August 28, 2011

Guest Post: The Hipster/Urban Lumberjack Misnomer and OCBDs

I've been traveling for the past ten days on a flyfishing/wedding expedition to Montana so while I'm working on putting together the photos and posts from all that, I've asked my oldest friend Matt to put together a post for you that's a bit more clothes-oriented than I usually do since I feel like this blog is getting a little too fly-fishingy and Matt is a sharp dresser. --Eds.

I’d like to debunk the misnomer that neither I nor (almost all of) my friends are “hipsters” or “urban lumberjacks.” Let’s get a few things clear first: I wear slim jeans, I like plaid shirts, and I ride a fixed gear bicycle. However, I also like undarted three button suits with the lapel rolled to the second button, J. Press ties, Brooks Brothers oxford cloth button downs.

So what does that make me? I’d like to say something along the lines of “urban prep.” (Again, whatever that is/means). Regardless, I’m not a hipster. I’d like to make that abundantly clear. So what defines my style and how did it evolve? To begin with, I like old things. I like the classics—classic novels, classic films, classic music. I also like history. I just returned from a five-week stint in London and my favorite highlight was doing a pub crawl to five of the oldest that London had to offer (and then hitting two more or the top ten the following day). I think that is the thing that defines me as far as style goes, and, in a weird way, has since I began dressing myself. As I said, I like the classics. Classic in a sense that despite the immediate fit
changing, the style and the materials would be recognizable to an older generation. However, I personally don’t take that to an extreme. It leans toward the cartoonish, detracting from the credibility. If you look like a caricature, how will anyone take you seriously?

When Brian asked me to write something, I thought I’d go to the foundation of any good wardrobe: literally the shirt on my back. The shirt that every man should own—the classic American shirt—is the oxford cloth shirt with a buttoned-down collar. It can be dressed up; it can be dressed down; it is comfortable under a suit; it is comfortable with a pair of jeans or a pair of shorts.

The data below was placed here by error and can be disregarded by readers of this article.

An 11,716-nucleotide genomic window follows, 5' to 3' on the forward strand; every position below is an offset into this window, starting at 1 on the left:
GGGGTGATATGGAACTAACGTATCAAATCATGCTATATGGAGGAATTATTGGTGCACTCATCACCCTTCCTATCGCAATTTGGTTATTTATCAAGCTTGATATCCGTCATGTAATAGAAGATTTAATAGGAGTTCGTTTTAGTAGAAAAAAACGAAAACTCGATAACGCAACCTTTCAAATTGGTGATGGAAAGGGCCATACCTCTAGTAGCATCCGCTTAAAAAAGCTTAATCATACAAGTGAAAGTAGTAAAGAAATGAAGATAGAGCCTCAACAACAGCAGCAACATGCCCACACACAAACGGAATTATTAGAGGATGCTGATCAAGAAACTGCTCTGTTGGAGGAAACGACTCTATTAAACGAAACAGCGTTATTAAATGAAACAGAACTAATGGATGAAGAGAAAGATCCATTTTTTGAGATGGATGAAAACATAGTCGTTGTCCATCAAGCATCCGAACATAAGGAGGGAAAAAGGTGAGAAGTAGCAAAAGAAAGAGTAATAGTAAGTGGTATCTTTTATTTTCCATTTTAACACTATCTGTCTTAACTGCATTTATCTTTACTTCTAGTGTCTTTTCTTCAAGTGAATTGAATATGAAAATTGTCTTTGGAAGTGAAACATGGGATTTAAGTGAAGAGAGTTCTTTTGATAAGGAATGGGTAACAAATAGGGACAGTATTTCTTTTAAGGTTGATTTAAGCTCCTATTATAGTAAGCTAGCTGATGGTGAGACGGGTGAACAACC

So what do you look for in an “OCBD?” For me, it’s two things. First I look at the weight of the fabric, and then I look at the collar roll. I prefer Brooks Brothers. They are the classic and still made in America. Furthermore, they are made in three different fits: traditional, slim and extra slim. Wait for a sale, and buy 3. They are not cheap, but these shirts will literally last you for 30 years, and the fabric is heavy enough and durable enough to withstand almost anything you throw at it—also, frayed seams are encouraged, just not in the office.

The shirts come in white, blue, yellow, pink, and blue or red striped. The yellow and pink are (again) the classic colors for an oxford shirt. In fact, Brooks Brothers introduced the pink shirt to men in the first place. Don’t be afraid of colors, but save the pink and the yellow for the weekends or off days—white and blue are for the office. Just wash, hang dry and you’ll be good to go. Also, if you ever needed an added bonus, there is almost nothing sexier in the world than your woman coming to bed with nothing on but your oxford cloth button down.

But what about non-iron, you ask?  Personally, I have an aversion to non-iron.  To be honest, they irritate my neck, but otherwise they are not “classic” and as such I avoid.  If you’d rather spend less than the high cost of Brooks, I highly recommend the Lands’ End Hyde Park oxford.  Well made and heavy as hell.  Either way, you can’t go wrong with the OCBD.  It’s timeless and works well in just about every situation.  I’m not sure what gets more classic than that. (I buy non-iron because I hate to iron. Just that simple. --Eds.)


  1. I go for what ever is practical and lasts the longest. I'm as far away from hipster as possible rather unfashionable. I'd like to be but I don't have the inclination even though I kinda like the urban lumberjack. How would that work for someone like me that does actually live in the country? Would I be a Country Lumberjack or just a lumberjack?

  2. Well, I think unless you physically cut down trees for a living, then I suppose...the lumberjack moniker doesn't strictly apply. However, living in the country gives you license to wear all manner of garments that are otherwise ridiculous in the city (Barbour jackets and Wellies, for instance). Also, I'm totally with you on the practicality/built to last side of things. Who cares what it costs if you know you'll have it forever?

  3. Brian we see eye to eye. Thats basically my fashion philosophy! Practicality and wear to last.

  4. wtf are y'all talking about…….geezus